That model is inverted alarmingly quickly the moment a Witch joins the 9th Regiment. No longer self-sufficient women, they find themselves quickly forced into a support role whose only job is to provide aid to Alto. It’s hard to think of many battles after that point that hinge on their survival specifically, even though Alto’s death unconditionally spells Game Over. But more broadly speaking, the help these Witches receive during their time in the 9th Regiment has less to do with their well-being than it does with shaping them to be the ideal romantic partner. In practice, this means whatever obstacles threaten to disrupt that goal are projected outward as objective problems in the girl’s emotional being. Sometimes, that evaluation has a degree of accuracy, like Popo repressing the pain she’s held onto after years of abuse and isolation. Then there are characters like Mordimort who appear emotionally healthy but are nonetheless interpreted as having emotional problems because they don’t meet society’s definition of normal.
Whatever the case may be, they are ultimately obligated to accept Alto’s help in overcoming this problem. So he takes them to the Tuning Hall and pays somebody a small fee so he can tune them, much like one would tune an instrument or a car. The Tuning itself plays out like a therapy sessions where the client’s wearing lingerie, and while I’m interested in what forms of sexuality Stella Glow deems permissible (especially given the phallic imagery associated with singing), what I’m more interested in is the emotional objectification that occurs in these scenes. The Witches are both defined by their pain and unable to alleviate it on their own. The only options available to them, the game posits, are to walk themselves in mental circles and bring yet more pain upon themselves. Better to trust their Qualia (the innermost thing only they can know) to Alto’s care than their own. At this point, whatever messages the writers hoped to communicate have had their meaning completely inverted. Song is no longer a form of personal expression, but a duty; something that is to be shaped and cultivated specifically to meet outside standards. Likewise, the story is no longer about turning to those we care about to overcome what we’re too weak to move past on our own, but about the necessity of male intervention in female emotional life.
Perhaps most important of all (at least from the game’s perspective), its larger existential ambitions come undone by the story’s over-reliance on gender stereotypes. Shortly after the 9th Regiment perform the Anthem and find out what it was actually meant to accomplish, they’re told in detail the history of their world. Long ago, a being known as Mother Qualia arose as a manifestation of mankind’s negative emotions. Once she became saturated in those emotions, she wiped humanity off the face of the Earth and went to sleep, waiting for the day when mankind’s desire for death once again reached the tipping point. Witches, as derivative copies of Mother Qualia, were and are complicit in this destruction, as they unconsciously send data on human emotion to her through their own Qualia. (The unintended consequence of this new plot point is that any hatred directed at the Witches earlier in the story is now perfectly justified.) The only force capable of fighting Mother Qualia is Alto. Because the Qualia residing within him is powered by positive emotions, it acts as a counter to Mother Qualia and shares no relation with her whatsoever.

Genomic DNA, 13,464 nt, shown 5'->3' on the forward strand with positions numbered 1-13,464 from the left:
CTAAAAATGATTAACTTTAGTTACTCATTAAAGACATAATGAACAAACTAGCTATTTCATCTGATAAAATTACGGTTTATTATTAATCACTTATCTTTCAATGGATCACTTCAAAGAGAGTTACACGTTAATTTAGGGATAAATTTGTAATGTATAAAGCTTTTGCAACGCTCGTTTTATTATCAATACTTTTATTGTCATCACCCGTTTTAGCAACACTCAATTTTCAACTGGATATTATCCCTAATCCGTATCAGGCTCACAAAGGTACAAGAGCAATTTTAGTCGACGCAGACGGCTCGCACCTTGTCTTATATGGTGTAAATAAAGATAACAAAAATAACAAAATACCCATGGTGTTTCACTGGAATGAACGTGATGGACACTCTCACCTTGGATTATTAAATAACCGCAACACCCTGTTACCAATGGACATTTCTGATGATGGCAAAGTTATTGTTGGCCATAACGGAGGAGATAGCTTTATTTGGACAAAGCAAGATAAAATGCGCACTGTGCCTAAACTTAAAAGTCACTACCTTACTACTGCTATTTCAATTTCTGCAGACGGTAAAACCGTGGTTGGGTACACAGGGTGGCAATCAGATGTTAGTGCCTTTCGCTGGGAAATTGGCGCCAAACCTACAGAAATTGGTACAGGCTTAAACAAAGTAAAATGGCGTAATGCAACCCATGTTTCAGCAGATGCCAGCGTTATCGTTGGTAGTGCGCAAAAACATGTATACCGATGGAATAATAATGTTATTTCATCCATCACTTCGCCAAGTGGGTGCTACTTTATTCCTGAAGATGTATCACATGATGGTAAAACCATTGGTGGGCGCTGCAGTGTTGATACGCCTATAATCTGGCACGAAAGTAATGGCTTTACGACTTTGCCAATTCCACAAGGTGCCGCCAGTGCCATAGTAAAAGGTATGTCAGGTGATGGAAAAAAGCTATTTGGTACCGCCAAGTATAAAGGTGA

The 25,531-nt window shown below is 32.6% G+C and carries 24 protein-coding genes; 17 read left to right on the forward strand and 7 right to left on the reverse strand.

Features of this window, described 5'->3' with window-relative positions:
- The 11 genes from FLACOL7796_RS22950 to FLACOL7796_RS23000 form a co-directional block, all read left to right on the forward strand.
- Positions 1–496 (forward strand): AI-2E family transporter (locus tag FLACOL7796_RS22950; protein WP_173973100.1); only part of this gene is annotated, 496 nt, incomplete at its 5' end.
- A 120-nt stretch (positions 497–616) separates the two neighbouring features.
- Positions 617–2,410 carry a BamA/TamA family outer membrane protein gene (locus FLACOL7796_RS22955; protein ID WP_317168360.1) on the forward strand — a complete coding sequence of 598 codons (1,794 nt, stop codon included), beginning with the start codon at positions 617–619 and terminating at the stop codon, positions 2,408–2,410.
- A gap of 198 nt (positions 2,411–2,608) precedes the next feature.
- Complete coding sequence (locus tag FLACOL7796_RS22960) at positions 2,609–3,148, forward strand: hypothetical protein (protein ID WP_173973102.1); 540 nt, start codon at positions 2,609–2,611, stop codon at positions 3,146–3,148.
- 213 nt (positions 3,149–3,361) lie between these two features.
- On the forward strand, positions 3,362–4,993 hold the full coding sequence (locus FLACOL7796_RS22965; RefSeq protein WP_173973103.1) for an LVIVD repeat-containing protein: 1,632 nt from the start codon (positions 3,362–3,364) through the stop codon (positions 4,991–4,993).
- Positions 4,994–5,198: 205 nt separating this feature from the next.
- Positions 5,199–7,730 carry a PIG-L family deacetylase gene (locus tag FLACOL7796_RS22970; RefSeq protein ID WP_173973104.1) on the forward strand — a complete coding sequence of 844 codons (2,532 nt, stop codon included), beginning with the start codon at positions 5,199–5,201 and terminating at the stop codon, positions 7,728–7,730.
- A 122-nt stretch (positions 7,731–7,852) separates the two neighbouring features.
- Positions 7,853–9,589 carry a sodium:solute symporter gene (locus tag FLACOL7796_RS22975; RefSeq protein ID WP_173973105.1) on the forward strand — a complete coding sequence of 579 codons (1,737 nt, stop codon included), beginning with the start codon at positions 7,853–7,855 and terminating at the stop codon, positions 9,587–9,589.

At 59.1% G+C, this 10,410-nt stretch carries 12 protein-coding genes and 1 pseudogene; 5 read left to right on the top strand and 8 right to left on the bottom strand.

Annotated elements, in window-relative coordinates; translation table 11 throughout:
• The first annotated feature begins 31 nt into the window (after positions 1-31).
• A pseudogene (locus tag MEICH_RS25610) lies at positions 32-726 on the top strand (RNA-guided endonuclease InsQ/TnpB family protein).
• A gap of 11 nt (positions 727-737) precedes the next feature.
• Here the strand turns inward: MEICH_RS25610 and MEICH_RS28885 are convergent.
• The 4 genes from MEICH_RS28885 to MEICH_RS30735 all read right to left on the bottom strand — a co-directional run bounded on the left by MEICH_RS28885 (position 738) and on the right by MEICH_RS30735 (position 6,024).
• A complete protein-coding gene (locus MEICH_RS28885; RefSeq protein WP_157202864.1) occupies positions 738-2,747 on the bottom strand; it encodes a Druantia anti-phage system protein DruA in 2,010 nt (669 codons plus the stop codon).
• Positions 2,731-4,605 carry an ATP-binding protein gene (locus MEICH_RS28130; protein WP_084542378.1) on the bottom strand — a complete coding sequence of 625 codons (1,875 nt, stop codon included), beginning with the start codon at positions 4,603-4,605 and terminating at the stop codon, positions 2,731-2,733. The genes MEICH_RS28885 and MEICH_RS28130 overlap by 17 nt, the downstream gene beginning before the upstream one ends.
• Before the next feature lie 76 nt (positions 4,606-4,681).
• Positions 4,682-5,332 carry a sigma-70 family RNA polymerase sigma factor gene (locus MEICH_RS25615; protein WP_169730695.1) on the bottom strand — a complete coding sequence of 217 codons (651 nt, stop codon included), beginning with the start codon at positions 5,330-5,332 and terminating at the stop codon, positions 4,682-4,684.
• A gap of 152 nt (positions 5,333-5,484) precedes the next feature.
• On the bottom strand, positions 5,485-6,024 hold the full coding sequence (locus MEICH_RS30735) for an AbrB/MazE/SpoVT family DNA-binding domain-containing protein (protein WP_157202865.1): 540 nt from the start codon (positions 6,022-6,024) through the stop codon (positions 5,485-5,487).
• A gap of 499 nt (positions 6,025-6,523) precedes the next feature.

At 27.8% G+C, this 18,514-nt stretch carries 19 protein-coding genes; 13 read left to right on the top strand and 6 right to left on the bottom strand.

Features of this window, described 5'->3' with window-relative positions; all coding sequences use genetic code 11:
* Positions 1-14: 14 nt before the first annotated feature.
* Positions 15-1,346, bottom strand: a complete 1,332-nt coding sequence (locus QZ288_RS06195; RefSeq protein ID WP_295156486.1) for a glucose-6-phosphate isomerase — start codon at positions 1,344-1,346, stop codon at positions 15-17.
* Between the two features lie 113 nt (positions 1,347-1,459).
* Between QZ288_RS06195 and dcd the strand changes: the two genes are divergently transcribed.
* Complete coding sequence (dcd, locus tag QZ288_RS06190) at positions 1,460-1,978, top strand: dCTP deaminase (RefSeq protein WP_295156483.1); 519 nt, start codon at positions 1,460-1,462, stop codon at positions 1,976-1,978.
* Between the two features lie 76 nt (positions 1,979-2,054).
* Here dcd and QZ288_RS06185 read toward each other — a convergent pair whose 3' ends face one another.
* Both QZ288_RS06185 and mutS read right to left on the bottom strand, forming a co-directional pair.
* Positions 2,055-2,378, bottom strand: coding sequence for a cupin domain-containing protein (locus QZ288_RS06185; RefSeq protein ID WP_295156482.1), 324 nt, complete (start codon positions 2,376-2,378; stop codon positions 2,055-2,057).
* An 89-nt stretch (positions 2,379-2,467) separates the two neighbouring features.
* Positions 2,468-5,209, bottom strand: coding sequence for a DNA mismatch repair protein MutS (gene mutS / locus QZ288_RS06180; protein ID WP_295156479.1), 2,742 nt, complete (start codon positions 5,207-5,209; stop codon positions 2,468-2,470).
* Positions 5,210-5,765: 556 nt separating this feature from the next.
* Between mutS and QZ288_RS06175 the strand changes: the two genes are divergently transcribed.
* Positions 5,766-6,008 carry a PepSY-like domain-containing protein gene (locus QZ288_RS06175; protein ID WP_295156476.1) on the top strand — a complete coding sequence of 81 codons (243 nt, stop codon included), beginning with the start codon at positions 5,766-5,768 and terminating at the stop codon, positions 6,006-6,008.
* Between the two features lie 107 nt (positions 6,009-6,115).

The obvious parallel this story has is to the Biblical story of Adam and Eve; specifically, Eve’s being born from one of Adam’s ribs. In both story, men are posited as being the only true individuals while women are nothing but copies of something else. But where Eve is a copy of man, the Witches are copies of some abstract concept of womanhood. What’s more, that concept of womanhood renders our previous definition of Witches as “inherently destructive women who are defined by their pain” an existential truism, one that’s no longer limited to women. Now the salient factor is one’s proximity to these women. Late game villain Xeno, for instance, is a very masculine figure who seeks absolute control through domination and violence. Yet the only reason he’s like this is because he’s been corrupted by Mother Qualia’s control over him. By contrast, Alto, by refusing that same control, becomes the savior who redeems mankind from its folly. Unfortunately, this gesture means nothing.